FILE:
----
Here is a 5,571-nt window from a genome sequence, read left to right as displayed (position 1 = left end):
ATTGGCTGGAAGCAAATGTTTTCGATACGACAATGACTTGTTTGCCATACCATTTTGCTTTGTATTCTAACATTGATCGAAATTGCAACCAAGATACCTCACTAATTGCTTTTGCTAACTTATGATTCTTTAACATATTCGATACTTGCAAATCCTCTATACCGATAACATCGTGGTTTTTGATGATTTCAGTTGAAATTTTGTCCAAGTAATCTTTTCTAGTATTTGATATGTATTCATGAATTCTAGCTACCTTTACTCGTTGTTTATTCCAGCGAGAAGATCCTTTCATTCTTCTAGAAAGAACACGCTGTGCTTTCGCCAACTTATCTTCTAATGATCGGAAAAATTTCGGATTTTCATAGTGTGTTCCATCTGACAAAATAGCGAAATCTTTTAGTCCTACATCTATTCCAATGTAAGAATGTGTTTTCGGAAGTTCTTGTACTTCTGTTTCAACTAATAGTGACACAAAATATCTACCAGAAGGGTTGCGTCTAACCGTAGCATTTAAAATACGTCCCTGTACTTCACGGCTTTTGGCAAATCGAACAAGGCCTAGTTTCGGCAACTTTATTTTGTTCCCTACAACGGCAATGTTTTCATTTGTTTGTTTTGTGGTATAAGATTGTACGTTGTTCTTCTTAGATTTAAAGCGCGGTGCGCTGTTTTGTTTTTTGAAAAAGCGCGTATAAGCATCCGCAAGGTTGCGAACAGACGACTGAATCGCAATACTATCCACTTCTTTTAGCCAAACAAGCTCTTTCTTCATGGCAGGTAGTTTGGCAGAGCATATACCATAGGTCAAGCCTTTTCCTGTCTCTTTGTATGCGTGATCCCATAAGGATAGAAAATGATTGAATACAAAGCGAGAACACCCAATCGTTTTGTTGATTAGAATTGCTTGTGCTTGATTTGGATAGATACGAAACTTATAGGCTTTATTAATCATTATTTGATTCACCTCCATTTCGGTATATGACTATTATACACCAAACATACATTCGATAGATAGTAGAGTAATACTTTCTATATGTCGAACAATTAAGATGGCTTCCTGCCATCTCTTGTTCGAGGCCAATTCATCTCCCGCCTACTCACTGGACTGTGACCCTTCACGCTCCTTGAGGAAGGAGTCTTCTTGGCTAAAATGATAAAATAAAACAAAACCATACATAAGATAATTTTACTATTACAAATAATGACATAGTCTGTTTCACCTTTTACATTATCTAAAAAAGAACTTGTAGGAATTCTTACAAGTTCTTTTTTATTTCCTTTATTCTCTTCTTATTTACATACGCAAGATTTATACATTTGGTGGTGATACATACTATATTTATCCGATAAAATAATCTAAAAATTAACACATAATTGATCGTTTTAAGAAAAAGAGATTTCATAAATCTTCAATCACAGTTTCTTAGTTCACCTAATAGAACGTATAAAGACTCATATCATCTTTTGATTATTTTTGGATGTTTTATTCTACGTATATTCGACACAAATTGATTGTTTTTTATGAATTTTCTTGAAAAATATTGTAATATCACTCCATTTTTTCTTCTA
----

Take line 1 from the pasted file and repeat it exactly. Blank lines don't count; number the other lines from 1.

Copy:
Here is a 5,571-nt window from a genome sequence, read left to right as displayed (position 1 = left end):